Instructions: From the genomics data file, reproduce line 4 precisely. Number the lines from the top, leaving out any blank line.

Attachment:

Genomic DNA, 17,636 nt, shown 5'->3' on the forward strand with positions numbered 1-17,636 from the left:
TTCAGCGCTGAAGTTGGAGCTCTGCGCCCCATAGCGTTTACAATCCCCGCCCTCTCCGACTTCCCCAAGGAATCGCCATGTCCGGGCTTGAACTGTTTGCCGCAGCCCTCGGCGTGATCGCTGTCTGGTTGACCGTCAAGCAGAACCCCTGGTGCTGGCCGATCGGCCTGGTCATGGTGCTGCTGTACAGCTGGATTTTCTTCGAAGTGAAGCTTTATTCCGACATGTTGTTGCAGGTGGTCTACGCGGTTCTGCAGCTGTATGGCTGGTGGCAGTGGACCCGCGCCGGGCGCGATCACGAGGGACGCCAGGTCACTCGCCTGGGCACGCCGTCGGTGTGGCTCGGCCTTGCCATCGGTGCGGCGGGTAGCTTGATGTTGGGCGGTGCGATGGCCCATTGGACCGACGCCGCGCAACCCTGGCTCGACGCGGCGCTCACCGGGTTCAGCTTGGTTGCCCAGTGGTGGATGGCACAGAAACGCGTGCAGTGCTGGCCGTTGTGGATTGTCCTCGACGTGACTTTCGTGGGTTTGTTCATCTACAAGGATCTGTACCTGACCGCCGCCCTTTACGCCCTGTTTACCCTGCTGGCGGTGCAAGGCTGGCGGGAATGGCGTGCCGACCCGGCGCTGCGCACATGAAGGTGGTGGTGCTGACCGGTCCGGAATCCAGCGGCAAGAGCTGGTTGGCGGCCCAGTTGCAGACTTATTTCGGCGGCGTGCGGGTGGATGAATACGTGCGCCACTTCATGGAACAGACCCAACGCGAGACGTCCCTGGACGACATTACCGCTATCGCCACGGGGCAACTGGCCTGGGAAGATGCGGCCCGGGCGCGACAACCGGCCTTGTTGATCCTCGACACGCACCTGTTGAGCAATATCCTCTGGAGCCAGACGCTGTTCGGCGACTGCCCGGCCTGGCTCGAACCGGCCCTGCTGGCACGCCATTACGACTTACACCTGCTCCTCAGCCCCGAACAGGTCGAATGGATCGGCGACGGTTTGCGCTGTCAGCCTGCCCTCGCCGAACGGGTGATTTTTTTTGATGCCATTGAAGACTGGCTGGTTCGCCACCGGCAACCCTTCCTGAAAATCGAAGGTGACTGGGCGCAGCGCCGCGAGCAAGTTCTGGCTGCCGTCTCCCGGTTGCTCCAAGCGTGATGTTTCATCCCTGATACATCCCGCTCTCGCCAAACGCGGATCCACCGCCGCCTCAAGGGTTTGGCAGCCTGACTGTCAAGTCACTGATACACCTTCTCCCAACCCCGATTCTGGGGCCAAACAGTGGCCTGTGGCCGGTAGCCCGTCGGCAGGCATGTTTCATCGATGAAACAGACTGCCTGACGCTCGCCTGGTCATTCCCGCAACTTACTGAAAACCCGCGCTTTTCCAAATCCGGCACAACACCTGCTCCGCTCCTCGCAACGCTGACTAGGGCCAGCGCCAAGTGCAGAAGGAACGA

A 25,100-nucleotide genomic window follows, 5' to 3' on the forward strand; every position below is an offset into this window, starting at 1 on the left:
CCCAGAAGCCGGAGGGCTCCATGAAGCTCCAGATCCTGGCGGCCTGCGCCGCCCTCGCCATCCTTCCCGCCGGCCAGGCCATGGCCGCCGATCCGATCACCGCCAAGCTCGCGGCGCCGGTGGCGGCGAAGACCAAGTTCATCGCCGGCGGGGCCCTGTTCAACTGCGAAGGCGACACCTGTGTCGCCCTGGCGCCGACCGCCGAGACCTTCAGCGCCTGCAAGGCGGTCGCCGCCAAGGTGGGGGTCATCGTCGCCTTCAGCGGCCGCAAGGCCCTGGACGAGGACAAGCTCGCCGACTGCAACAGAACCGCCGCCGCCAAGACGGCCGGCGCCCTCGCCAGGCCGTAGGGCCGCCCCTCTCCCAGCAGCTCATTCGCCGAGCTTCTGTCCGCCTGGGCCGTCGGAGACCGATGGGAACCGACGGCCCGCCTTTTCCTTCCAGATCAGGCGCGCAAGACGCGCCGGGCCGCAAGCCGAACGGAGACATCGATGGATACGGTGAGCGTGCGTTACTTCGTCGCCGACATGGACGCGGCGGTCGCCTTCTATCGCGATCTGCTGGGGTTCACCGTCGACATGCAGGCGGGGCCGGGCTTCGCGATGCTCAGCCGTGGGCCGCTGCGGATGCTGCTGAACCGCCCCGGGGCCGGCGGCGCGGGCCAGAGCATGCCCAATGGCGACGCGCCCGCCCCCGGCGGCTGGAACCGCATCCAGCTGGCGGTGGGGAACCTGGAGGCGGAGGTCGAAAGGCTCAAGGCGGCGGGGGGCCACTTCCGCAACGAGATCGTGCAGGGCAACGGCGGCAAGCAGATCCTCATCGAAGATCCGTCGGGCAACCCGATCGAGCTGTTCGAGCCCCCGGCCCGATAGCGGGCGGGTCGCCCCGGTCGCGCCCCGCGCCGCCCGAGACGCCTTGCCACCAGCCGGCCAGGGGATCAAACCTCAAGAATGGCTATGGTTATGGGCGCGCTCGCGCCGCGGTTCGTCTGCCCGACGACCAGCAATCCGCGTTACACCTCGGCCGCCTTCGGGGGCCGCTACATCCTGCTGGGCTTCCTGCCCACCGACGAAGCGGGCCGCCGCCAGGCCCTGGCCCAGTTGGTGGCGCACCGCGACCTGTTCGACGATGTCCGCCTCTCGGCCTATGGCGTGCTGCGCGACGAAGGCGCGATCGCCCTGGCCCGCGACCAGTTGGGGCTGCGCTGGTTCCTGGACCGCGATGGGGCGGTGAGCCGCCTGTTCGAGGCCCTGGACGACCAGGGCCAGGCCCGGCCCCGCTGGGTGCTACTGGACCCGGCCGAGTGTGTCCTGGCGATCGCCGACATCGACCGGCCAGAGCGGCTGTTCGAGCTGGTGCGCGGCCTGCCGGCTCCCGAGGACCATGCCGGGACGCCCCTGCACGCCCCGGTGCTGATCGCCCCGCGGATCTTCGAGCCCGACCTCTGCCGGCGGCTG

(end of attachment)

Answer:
CCCAGAAGCCGGAGGGCTCCATGAAGCTCCAGATCCTGGCGGCCTGCGCCGCCCTCGCCATCCTTCCCGCCGGCCAGGCCATGGCCGCCGATCCGATCACCGCCAAGCTCGCGGCGCCGGTGGCGGCGAAGACCAAGTTCATCGCCGGCGGGGCCCTGTTCAACTGCGAAGGCGACACCTGTGTCGCCCTGGCGCCGACCGCCGAGACCTTCAGCGCCTGCAAGGCGGTCGCCGCCAAGGTGGGGGTCATCGTCGCCTTCAGCGGCCGCAAGGCCCTGGACGAGGACAAGCTCGCCGACTGCAACAGAACCGCCGCCGCCAAGACGGCCGGCGCCCTCGCCAGGCCGTAGGGCCGCCCCTCTCCCAGCAGCTCATTCGCCGAGCTTCTGTCCGCCTGGGCCGTCGGAGACCGATGGGAACCGACGGCCCGCCTTTTCCTTCCAGATCAGGCGCGCAAGACGCGCCGGGCCGCAAGCCGAACGGAGACATCGATGGATACGGTGAGCGTGCGTTACTTCGTCGCCGACATGGACGCGGCGGTCGCCTTCTATCGCGATCTGCTGGGGTTCACCGTCGACATGCAGGCGGGGCCGGGCTTCGCGATGCTCAGCCGTGGGCCGCTGCGGATGCTGCTGAACCGCCCCGGGGCCGGCGGCGCGGGCCAGAGCATGCCCAATGGCGACGCGCCCGCCCCCGGCGGCTGGAACCGCATCCAGCTGGCGGTGGGGAACCTGGAGGCGGAGGTCGAAAGGCTCAAGGCGGCGGGGGGCCACTTCCGCAACGAGATCGTGCAGGGCAACGGCGGCAAGCAGATCCTCATCGAAGATCCGTCGGGCAACCCGATCGAGCTGTTCGAGCCCCCGGCCCGATAGCGGGCGGGTCGCCCCGGTCGCGCCCCGCGCCGCCCGAGACGCCTTGCCACCAGCCGGCCAGGGGATCAAACCTCAAGAATGGCTATGGTTATGGGCGCGCTCGCGCCGCGGTTCGTCTGCCCGACGACCAGCAATCCGCGTTACACCTCGGCCGCCTTCGGGGGCCGCTACATCCTGCTGGGCTTCCTGCCCACCGACGAAGCGGGCCGCCGCCAGGCCCTGGCCCAGTTGGTGGCGCACCGCGACCTGTTCGACGATGTCCGCCTCTCGGCCTATGGCGTGCTGCGCGACGAAGGCGCGATCGCCCTGGCCCGCGACCAGTTGGGGCTGCGCTGGTTCCTGGACCGCGATGGGGCGGTGAGCCGCCTGTTCGAGGCCCTGGACGACCAGGGCCAGGCCCGGCCCCGCTGGGTGCTACTGGACCCGGCCGAGTGTGTCCTGGCGATCGCCGACATCGACCGGCCAGAGCGGCTGTTCGAGCTGGTGCGCGGCCTGCCGGCTCCCGAGGACCATGCCGGGACGCCCCTGCACGCCCCGGTGCTGATCGCCCCGCGGATCTTCGAGCCCGACCTCTGCCGGCGGCTG